• steve888
    the infestation was no doubt gradual and the erradiaction can take a while

    here is the EXP{ERT ADVICE

    Transmission from a neighbour is a lot more common than people would believe and the likelihood of you getting infested depends on how they handle the problem. In flats and apartments the risk is greater if the building does not have a sturdy party wall. A few years ago this method of transmission was widely discounted by pest professionals but is now recognised by most people who have experience of dealing with infestations. In worst case scenarios we have seen 10-20 adjoined properties infested by this method in the same street and several floors in apartment buildings and blocks of flats. If you think your neighbour has an issue with bed bugs you should check your bed and living area on a weekly basis to make sure that you detect any bed bug signs at the earliest possible stages.


    http://www.bed-bugs.co.uk/bbmyths.html
  • steve888
    I think she would be struggling to prove the bugs originated from her neighbour's house. With the numbers she is suggesting I'm sure she would have noticed them much earlier had they been from the original infestation a year and a half ago. Anyone in your aunt's house been on any foreign holidays recently, bought or been given any furniture, even soft toys etc. etc. etc. all of which may have brought the infestaton in.

    What is your aunt's priority - dealing with the problem or screwing what she can out of the council? I'm sorry but the tone of her letter suggests the latter. If it is dealing with the problem I think the council's fees sound very reasonable.
    Originally posted by Suzy M

    thats exactly the point my aunt has been no where in the last5 years and had no furntiture or soft toys given to her - the only route hsas been next door

    the tome of the letter is a reflevction of the response from the council - to get action from theym you have to talk tough - its not my style but she desperate and the freindly response go her nowhere on Friday other than not our problem luv
    • Browntoa
    • By Browntoa 25th Jan 09, 4:57 PM
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    Browntoa
    "sense of community" is overidden by the rule of law

    other neighbour could sue the council for breaking their confidentiality

    just because you do not like the answer does not make it wrong , if the neighbour chooses to tell you its up to them but the council have no legal obligation to tell anyone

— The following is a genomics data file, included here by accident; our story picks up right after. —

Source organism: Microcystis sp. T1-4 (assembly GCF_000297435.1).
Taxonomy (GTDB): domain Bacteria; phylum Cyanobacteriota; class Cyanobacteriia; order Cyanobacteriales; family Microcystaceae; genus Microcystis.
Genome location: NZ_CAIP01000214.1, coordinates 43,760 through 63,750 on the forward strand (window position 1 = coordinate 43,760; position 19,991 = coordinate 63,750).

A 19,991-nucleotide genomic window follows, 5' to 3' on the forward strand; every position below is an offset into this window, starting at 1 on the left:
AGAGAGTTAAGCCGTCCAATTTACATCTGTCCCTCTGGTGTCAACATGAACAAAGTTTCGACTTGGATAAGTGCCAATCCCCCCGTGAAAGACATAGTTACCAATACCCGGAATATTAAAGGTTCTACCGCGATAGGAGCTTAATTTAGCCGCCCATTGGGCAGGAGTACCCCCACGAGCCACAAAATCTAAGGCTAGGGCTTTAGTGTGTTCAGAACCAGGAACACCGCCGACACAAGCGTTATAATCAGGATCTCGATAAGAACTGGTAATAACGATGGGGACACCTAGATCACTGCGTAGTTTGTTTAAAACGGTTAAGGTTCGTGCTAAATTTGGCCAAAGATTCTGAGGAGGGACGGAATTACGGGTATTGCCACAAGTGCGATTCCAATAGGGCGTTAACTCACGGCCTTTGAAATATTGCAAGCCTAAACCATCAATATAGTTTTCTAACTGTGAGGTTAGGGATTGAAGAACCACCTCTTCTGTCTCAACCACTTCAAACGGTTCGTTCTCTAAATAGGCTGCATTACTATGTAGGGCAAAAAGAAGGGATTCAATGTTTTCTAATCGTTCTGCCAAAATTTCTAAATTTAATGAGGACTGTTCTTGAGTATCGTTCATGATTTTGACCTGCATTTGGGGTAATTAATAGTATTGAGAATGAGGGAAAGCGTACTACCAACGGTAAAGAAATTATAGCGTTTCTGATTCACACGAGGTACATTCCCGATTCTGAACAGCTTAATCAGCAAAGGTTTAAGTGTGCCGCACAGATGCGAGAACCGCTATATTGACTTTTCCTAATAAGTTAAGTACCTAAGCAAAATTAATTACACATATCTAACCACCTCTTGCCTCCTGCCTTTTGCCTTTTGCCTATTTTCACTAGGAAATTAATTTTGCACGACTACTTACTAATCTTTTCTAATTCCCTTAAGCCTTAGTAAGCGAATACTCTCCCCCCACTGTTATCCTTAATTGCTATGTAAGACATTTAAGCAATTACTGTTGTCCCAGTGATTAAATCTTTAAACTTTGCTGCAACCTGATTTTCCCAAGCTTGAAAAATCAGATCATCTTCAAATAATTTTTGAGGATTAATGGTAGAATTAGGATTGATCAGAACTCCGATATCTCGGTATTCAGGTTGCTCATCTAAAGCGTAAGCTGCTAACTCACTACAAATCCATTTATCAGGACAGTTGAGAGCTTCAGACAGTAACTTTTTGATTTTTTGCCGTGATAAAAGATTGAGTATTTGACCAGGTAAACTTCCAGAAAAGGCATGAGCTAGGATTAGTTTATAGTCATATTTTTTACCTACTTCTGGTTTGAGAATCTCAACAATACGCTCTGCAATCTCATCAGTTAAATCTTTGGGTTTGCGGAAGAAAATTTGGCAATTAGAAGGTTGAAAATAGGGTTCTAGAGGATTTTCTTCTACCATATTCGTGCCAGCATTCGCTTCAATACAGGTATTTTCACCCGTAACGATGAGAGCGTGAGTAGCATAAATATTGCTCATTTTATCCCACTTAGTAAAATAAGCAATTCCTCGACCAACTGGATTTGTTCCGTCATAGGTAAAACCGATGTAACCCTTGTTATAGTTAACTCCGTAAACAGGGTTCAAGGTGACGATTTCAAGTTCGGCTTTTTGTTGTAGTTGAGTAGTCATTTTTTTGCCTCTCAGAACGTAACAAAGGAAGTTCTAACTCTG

I'm the Board Guide of the Referrers ,Telephones, Pensions , Shop Don't drop ,over 50's and Discount Code boards which means I'm a volunteer to help them run smoothly and I can move and merge posts there. However, please remember, board guides don't read every post. If you spot an inappropriate or illegal post please report it to forumteam@moneysavingexpert.com Any views are mine and not the official line of MoneySavingExpert.
  • steve888
    "sense of community" is overidden by the rule of law

    other neighbour could sue the council for breaking their confidentiality

    just because you do not like the answer does not make it wrong , if the neighbour chooses to tell you its up to them but the council have no legal obligation to tell anyone
    Originally posted by Browntoa

    ok then lets apply this another scenarion - lets say it was a more seriuos infestaion - lets say some damgerous pet that someone has had in

    Im sure the pubilic interets is better served by preventing other problems - would adta protection stop the authorities . they do it at schooolsl whgen a child has a disesase no dtat protection stoppoing people there

    I think a lot of peoole can be so blinkered and high behind data protection - - but then the soem people have the Rules is Rules mentality . The public inetrest test is there and people m need to get up to speed.....
    • paddy's mum
    • By paddy's mum 25th Jan 09, 6:24 PM
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    • 12,271 Thanks
    paddy's mum
    I've had another think about this. If you haven't already sent them, I would simply tear up any further letters and drop the whole matter.

    The claims are farcical. The allegations are close to libellous or do you think the neighbour who is being blamed will be happy to be named and shamed? If the first bed bug could have come in "through the window", on what basis is this the negligence of the council?

    What reading or checking out of facts did your aunt do before destroying the bedlinen and mattress that she is now claiming for?

    If she can't afford to pay for the treatment, how is she going to fund the thousands of pound of legal fees to take court action? It's an empty threat that just makes her look foolish.

    To claim compensation for distress is laughable. If her child catches headlice, is she going to shove her out for adoption and then claim from the school, because that is the likely place she caught them?!

    Finally, is your aunt going to "raise the alarm" and let the entire street know that she is now a "health risk" and a "public health hazard"? No ... why not?

    Your best bet is to drop the whole thing and hope that as few people as possible realise that you have behaved like fools. The reply you demand by the 4th of February may be from the local authority's lawyers letting you know that they are issuing proceedings to prevent you from publicly labelling them as "negligent" and "subjecting" someone to a "major health hazard".

    I hope it gets sorted out soon but really feel that you are going about this in totally the wrong way since it is quite likely that your letters will do little except to alienate people.